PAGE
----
Q: Maggie O'Brien is a crack shot yet refuses to carry a gun while on the job with her tactical Team because of various issues with her abusive cop father, Tommy. This particular debate is a long-standing and very loaded issue between the two of them. Why did you choose that particular bone, one that sends the very volatile Tommy O'Brien over the edge?
A: With Tommy, it's all a matter of control. Maggie is the most important person in his life and yet she's the only person he can't seem to have complete control over. The deadly game Tommy plays with his wives is an actual contest frequently seen in abusive relationships. I just took it a step farther. That's what I like to do in my books. Take familiar situations and spin them out to their logical conclusions.
Q: Will Maggie and Sean be back in a sequel?
A: It's funny. A lot of people asked for a sequel and I said, "No. I'm really finished with these people." I tend not to write sequels simply because I tend to put my characters through a lot in a book, and I feel that if I do it too much, it's like kicking puppies. But there I was, sitting in the mountains sipping Grand Marnier and listening to a creek and it suddenly came to me, that most deadly question any author finds herself asking. "What if ...?" And I knew I wasn't finished after all. I will start Maggie's next book this spring. It involves Sean's past, the past of both of their parents, and a grisly murder that happened twenty years ago. I can't wait to get started.
Q: What’s the next medical thriller readers can expect? Can you tell us a bit about the story and when it'll be on bookshelves?
A: Head Games, my hardback that's out right now, is a sequel to Bad Medicine. In it Molly Burke, my 50-something trauma nurse, death investigator, and Vietnam vet, finds herself caught between a serial killer who seems to have appeared from her past, and her 16 year old nephew, who's here to torment her present. All of Molly's secrets eventually come out as she finds out that serial killers aren't the monster under the bed. Every serial killer is someone's child.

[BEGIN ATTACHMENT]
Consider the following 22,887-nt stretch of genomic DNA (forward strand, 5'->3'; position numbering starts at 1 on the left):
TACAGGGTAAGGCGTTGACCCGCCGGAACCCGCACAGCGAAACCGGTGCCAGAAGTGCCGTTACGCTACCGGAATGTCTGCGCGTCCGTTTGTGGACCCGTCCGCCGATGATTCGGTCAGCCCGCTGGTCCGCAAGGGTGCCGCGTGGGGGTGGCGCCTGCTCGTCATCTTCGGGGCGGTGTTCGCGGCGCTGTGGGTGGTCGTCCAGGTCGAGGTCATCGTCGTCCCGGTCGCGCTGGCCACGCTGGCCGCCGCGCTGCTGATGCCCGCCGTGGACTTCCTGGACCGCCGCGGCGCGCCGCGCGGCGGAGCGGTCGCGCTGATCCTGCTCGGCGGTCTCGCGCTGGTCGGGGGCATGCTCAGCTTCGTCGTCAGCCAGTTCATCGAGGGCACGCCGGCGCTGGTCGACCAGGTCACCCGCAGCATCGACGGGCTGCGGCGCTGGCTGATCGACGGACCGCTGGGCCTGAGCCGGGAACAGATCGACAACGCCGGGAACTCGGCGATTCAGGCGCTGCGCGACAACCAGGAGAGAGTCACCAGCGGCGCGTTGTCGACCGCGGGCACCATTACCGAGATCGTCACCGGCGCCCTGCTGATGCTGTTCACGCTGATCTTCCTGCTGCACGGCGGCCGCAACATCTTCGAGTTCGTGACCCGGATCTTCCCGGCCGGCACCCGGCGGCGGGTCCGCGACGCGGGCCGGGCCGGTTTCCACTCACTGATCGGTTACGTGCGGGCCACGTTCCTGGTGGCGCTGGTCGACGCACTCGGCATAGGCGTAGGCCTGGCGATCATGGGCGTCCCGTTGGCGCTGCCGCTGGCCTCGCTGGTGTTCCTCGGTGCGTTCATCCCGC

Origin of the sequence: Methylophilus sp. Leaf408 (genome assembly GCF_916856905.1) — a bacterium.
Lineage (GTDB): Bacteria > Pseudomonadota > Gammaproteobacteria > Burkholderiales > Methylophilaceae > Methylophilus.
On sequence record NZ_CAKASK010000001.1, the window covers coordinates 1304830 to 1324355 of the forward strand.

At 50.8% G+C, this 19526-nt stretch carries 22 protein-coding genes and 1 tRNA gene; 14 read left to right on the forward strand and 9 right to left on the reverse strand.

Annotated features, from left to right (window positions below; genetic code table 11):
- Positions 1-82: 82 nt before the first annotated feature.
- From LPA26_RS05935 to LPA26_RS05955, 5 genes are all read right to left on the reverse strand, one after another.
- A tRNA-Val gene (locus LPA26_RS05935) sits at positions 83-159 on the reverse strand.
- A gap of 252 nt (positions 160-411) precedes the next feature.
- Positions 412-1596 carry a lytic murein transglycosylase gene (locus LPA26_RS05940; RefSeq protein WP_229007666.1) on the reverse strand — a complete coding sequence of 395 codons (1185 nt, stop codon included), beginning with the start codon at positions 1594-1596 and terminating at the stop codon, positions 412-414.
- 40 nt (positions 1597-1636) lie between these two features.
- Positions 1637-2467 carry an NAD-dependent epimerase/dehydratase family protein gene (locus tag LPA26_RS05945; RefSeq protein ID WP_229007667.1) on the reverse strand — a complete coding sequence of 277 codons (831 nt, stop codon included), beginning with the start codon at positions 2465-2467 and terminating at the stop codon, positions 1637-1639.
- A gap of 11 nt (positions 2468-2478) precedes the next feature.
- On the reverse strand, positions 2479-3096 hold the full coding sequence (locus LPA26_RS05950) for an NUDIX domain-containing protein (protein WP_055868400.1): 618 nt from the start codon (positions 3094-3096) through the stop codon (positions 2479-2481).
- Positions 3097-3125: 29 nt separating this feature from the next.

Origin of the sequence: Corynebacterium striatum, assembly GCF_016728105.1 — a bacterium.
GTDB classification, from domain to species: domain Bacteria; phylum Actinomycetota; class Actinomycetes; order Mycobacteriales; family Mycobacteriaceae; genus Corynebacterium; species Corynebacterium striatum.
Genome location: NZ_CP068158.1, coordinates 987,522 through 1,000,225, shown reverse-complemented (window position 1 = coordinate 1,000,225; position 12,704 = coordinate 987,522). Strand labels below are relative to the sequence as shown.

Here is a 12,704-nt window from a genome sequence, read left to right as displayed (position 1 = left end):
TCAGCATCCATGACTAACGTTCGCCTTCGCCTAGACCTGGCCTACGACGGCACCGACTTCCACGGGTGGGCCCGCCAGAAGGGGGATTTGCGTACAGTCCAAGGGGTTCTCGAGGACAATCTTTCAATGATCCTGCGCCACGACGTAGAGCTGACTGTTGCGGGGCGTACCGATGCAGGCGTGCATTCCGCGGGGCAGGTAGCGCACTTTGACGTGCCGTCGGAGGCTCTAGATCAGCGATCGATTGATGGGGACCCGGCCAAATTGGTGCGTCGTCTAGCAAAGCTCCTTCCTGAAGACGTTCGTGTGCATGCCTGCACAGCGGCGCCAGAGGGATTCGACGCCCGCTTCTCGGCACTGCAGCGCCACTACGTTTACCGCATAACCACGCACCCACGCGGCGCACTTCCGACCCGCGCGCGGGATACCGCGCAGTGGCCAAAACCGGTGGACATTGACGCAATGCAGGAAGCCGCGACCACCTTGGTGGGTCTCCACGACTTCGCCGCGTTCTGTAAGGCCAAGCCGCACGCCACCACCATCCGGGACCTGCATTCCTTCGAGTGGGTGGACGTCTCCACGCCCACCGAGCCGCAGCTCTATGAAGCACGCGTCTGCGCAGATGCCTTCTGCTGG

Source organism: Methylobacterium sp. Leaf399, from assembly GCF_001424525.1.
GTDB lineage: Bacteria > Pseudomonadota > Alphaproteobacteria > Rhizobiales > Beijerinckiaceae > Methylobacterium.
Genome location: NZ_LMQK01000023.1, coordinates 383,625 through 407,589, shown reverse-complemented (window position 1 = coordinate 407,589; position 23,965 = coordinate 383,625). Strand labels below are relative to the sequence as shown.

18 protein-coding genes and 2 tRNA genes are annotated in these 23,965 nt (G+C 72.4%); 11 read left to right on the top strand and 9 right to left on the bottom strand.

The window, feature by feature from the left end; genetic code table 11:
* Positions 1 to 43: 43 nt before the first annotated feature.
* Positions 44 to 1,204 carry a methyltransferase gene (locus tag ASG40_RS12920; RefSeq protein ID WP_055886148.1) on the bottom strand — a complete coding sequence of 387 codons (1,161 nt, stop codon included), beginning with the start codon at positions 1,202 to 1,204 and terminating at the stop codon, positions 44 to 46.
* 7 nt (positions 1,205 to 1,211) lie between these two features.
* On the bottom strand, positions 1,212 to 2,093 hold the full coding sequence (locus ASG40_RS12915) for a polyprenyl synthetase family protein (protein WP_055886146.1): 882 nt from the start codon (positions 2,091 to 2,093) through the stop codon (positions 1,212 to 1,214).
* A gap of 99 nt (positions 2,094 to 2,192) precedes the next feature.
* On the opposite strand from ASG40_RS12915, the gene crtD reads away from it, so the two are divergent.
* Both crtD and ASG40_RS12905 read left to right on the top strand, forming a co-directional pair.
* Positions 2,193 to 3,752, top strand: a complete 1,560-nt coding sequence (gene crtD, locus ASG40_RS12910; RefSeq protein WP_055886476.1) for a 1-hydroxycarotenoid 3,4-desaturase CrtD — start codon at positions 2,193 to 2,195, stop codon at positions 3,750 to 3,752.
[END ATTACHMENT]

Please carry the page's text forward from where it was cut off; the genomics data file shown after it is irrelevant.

Q: You were a trauma nurse for many years. In comparison, and after working with a tactical Team, which job would you say is tougher? More stressful?
A: I think it's almost a toss-up. I also think that that's why so many trauma nurses and cops pair up. Because we both have to spend all our time facing the very worst, and sometimes the very best in people. But mostly, sad to say, the worst. The difference is that the situations are always anticipated to be explosive with SWAT. In the ED, we'd often get no warning. And we had no weapons. It's amazing how fast you can learn to dance like Ali just to save yourself. As a matter of fact, one of the reviewers on Head Games said that the opening scene in the ED was outlandish, I think. I laughed. It might have been if I hadn't been the nurse on that floor. The more outrageous the episode in my books, the more likely it's taken from reality.
Q: How does sitting down and writing best selling fiction compare to the non-stop action of being an ER nurse or even a member of a tactical Team?
A: I burned out from nursing, like many of my friends before me. It wasn't just the stress of a big ER, but the problems of the profession itself. I loved what I did but the longer I worked the more the bean counters and insurance wonks got in between me and my patient care. If we could have been left alone to do what we did best, many of us might have survived. As for writing, I do love the control I get on the page. I love working for myself. I love having my weekends and holidays as my own. I do admit to losing concentration if I hear a siren go by. I'm still an old fire horse. But the best part of my job now is that, in the end, I can make everything all right. I couldn't say that about my other career.
Q: You've tackled some timely and intense subjects in your category romances: illiteracy (Jake's Way), Down's Syndrome (A Rose for Maggie), a suicidal cop (Simple Gifts), and post traumatic stress disorder (A Soldier's Heart). Is there a need inside you to explore these kinds of issues?